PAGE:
They got talkative, and yes, they certainly tried things they would never have done sober. They looked and sounded silly–or worse–to me. Being under the influence (of anything) didn’t help them.
It doesn’t help writers either. [And that includes quite a few things we're dependent on.]
Over the weekend I was re-reading one of the very best books on writing that I own. If You Want to Write by Brenda Ueland is a classic. In one chapter she was talking about how words and our really good ideas come slowly–and how impatient writers get and the unproductive, artificial ways they try to “hurry” the words.
“…good thoughts come slowly. And so it is nothing for you to worry about or to be afraid of, and it is even a bad plan to hurry them artificially. For when you do so, there may be suddenly many thoughts, but that does not mean that they are specialy good ones or interesting. It is just as when you give a thoughtful, slightly tired person a stiff drink. Before the drink he says nothing but what seems to him interesting and important. He mentally discards the thoughts that are not important enough to make up for the fatigue of saying them. But after the drink, all his thoughts come out head over heels, whatever crosses his mind. There are suddenly many thoughts; but they are just like the flutter of thoughts that come out of one of those unfortunate people who cannot keep from talking all the time. This kind of talking [or writing, I might add] is not creation. It is just mental evacuation.”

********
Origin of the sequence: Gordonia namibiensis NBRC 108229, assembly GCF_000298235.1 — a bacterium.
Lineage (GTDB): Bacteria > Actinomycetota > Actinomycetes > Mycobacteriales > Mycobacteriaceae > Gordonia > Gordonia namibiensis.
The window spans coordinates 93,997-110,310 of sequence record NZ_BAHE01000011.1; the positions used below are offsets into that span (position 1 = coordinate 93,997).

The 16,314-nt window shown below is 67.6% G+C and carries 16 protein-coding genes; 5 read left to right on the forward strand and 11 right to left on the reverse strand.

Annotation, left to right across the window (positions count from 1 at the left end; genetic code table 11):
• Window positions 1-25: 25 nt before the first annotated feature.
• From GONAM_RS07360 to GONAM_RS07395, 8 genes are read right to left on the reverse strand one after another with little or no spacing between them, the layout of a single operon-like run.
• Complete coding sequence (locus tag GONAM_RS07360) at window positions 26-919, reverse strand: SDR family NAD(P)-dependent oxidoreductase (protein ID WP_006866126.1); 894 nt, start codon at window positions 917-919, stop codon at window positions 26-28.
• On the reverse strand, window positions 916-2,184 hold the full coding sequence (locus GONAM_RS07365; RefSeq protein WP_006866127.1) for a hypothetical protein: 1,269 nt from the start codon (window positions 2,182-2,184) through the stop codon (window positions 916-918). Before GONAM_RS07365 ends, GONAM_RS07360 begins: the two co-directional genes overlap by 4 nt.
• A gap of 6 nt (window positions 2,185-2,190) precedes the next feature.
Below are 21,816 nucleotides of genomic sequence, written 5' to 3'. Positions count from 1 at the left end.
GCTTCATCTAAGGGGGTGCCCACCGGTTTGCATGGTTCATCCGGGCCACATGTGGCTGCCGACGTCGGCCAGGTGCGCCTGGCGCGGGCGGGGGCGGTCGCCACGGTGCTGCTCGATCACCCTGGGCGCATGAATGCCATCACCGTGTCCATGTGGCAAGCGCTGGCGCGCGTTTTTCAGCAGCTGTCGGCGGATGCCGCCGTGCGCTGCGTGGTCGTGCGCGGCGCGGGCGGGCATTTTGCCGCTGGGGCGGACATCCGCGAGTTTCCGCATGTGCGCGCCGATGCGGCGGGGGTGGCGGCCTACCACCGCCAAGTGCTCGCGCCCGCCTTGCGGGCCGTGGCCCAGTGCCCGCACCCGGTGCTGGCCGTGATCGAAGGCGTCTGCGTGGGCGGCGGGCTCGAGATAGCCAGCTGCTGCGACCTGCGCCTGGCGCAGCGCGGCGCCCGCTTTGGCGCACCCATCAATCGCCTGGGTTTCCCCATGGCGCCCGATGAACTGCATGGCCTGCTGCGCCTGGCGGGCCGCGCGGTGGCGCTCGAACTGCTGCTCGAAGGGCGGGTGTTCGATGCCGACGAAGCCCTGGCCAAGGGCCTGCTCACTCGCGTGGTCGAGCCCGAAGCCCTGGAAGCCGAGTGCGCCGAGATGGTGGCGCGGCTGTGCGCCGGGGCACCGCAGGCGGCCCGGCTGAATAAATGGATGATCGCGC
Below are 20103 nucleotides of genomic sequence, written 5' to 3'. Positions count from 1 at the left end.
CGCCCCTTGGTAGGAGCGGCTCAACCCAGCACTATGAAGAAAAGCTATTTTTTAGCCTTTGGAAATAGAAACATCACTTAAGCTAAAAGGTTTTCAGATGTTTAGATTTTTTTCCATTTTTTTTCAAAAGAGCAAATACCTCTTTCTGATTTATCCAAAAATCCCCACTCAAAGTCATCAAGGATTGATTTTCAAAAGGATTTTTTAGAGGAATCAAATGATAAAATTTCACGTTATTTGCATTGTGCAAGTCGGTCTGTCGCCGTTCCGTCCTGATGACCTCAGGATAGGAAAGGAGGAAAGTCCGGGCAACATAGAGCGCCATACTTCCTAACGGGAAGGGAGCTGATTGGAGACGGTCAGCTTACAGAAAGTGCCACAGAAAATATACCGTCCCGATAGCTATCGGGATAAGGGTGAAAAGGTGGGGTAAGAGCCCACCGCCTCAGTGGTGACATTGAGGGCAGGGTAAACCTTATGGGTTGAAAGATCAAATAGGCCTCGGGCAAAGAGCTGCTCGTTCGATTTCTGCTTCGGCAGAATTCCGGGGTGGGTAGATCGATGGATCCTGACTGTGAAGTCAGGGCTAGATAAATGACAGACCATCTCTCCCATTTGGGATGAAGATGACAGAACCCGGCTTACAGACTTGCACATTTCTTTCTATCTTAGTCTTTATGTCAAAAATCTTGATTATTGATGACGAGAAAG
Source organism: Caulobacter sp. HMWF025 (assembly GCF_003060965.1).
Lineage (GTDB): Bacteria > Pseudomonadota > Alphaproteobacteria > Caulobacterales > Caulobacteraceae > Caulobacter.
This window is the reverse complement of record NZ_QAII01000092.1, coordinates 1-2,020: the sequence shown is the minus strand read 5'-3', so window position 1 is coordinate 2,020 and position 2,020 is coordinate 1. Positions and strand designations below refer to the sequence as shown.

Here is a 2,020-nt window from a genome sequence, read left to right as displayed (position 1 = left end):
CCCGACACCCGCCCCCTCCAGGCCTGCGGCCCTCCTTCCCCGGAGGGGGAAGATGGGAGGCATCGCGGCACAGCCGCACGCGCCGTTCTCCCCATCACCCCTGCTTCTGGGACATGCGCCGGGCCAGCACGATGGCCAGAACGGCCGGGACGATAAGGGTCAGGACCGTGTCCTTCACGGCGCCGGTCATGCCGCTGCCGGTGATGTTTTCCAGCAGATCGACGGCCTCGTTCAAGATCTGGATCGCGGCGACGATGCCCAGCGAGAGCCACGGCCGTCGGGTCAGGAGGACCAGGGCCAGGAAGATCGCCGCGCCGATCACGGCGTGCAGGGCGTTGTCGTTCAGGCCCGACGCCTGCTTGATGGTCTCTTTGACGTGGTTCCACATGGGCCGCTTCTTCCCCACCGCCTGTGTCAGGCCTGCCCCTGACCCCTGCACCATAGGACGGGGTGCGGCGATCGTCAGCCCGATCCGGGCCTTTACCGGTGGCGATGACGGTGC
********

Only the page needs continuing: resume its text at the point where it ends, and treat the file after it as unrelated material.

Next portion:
Drug of Choice
While I never drank, I had my own stimulants to get my mind going. While never a coffee drinker or smoker, I had my four-candy-bar-a-day habit, and my day started with two Diet Cokes. When I got bogged down and blocked and didn’t know what to write next, a sugar rush and caffeine jolt could get me producing again and keep me going. But it took me years to see that the quality of the writing suffered.
Ueland quotes Tolstoy (Anna Karenina, War and Peace) on this subject of being quiet and thinking, and waiting for the words and “tiny, tiny alterations of consciousness” to come:
“It is at such times that one needs the greatest clearness to decide correctly the questions that have arisen, and it is just then that one glass of beer, or one cigarette [or candy bar or donut or Coke, I might add] may prevent the solution of the question, may postpone the decision, stifle the voice …”
A Quiet Patience
We get in such a hurry to write, to revise, to submit. When the words don’t come quickly, we use stimulants to force the issue, and often end up with something (Ueland calls) “superficial and automatic, like children yelling at a birthday party,” not something tried and tested and true.
I know I’ve been guilty of this “hurry” habit with my writing in the past, but yesterday I made a conscious effort NOT to do so. I gave it time, and when the words didn’t come readily, I waited (instead of making my usual trip to the fridge.) It was uncomfortable at times. But I ended up writing for over two solid hours without interruption, and I’m excited about what I wrote. It may not be War and Peace, but it’s not “superficial and automatic” either.
Is it harder for you to write without artificial help? Does it affect your writing–or had you thought about it? Try writing “with” and “without,” and see if it makes a difference.